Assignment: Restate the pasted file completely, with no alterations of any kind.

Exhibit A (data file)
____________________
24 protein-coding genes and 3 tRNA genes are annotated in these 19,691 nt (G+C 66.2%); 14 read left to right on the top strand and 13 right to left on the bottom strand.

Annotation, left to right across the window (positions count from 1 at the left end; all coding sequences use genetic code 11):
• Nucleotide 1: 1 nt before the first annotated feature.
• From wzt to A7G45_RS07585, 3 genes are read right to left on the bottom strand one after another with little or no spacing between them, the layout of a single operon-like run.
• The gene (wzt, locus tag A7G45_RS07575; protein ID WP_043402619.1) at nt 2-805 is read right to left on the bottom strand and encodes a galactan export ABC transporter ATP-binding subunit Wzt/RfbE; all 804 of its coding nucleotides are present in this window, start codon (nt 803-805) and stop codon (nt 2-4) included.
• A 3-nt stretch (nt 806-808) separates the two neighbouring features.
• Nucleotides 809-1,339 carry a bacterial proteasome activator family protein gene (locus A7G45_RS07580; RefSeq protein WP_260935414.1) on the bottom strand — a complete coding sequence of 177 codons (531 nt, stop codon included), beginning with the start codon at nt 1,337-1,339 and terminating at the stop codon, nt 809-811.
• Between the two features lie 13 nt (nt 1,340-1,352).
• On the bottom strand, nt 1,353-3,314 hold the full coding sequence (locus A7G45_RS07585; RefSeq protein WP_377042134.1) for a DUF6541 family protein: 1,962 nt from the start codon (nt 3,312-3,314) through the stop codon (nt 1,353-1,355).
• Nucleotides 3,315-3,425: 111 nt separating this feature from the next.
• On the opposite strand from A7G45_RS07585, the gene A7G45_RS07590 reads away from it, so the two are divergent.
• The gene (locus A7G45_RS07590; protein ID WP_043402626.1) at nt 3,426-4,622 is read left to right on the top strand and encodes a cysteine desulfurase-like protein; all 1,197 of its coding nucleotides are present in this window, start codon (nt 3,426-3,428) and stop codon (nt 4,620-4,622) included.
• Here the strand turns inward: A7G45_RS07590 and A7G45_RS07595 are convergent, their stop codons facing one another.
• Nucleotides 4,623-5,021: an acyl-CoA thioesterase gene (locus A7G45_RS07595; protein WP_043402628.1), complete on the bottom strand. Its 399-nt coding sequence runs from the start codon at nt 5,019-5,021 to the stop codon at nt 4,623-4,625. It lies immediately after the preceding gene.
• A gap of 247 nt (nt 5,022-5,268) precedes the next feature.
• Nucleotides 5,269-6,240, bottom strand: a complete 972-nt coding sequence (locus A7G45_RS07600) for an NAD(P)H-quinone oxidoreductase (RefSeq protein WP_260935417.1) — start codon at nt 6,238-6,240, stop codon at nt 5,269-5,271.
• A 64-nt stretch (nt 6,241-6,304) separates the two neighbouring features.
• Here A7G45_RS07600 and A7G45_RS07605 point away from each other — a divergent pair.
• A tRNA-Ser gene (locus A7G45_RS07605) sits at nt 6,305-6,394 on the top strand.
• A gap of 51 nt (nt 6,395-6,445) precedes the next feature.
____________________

24 protein-coding genes and 3 tRNA genes are annotated in these 19,691 nt (G+C 66.2%); 14 read left to right on the top strand and 13 right to left on the bottom strand.

Annotation, left to right across the window (positions count from 1 at the left end; all coding sequences use genetic code 11):
• Nucleotide 1: 1 nt before the first annotated feature.
• From wzt to A7G45_RS07585, 3 genes are read right to left on the bottom strand one after another with little or no spacing between them, the layout of a single operon-like run.
• The gene (wzt, locus tag A7G45_RS07575; protein ID WP_043402619.1) at nt 2-805 is read right to left on the bottom strand and encodes a galactan export ABC transporter ATP-binding subunit Wzt/RfbE; all 804 of its coding nucleotides are present in this window, start codon (nt 803-805) and stop codon (nt 2-4) included.
• A 3-nt stretch (nt 806-808) separates the two neighbouring features.
• Nucleotides 809-1,339 carry a bacterial proteasome activator family protein gene (locus A7G45_RS07580; RefSeq protein WP_260935414.1) on the bottom strand — a complete coding sequence of 177 codons (531 nt, stop codon included), beginning with the start codon at nt 1,337-1,339 and terminating at the stop codon, nt 809-811.
• Between the two features lie 13 nt (nt 1,340-1,352).
• On the bottom strand, nt 1,353-3,314 hold the full coding sequence (locus A7G45_RS07585; RefSeq protein WP_377042134.1) for a DUF6541 family protein: 1,962 nt from the start codon (nt 3,312-3,314) through the stop codon (nt 1,353-1,355).
• Nucleotides 3,315-3,425: 111 nt separating this feature from the next.
• On the opposite strand from A7G45_RS07585, the gene A7G45_RS07590 reads away from it, so the two are divergent.
• The gene (locus A7G45_RS07590; protein ID WP_043402626.1) at nt 3,426-4,622 is read left to right on the top strand and encodes a cysteine desulfurase-like protein; all 1,197 of its coding nucleotides are present in this window, start codon (nt 3,426-3,428) and stop codon (nt 4,620-4,622) included.
• Here the strand turns inward: A7G45_RS07590 and A7G45_RS07595 are convergent, their stop codons facing one another.
• Nucleotides 4,623-5,021: an acyl-CoA thioesterase gene (locus A7G45_RS07595; protein WP_043402628.1), complete on the bottom strand. Its 399-nt coding sequence runs from the start codon at nt 5,019-5,021 to the stop codon at nt 4,623-4,625. It lies immediately after the preceding gene.
• A gap of 247 nt (nt 5,022-5,268) precedes the next feature.
• Nucleotides 5,269-6,240, bottom strand: a complete 972-nt coding sequence (locus A7G45_RS07600) for an NAD(P)H-quinone oxidoreductase (RefSeq protein WP_260935417.1) — start codon at nt 6,238-6,240, stop codon at nt 5,269-5,271.
• A 64-nt stretch (nt 6,241-6,304) separates the two neighbouring features.
• Here A7G45_RS07600 and A7G45_RS07605 point away from each other — a divergent pair.
• A tRNA-Ser gene (locus A7G45_RS07605) sits at nt 6,305-6,394 on the top strand.
• A gap of 51 nt (nt 6,395-6,445) precedes the next feature.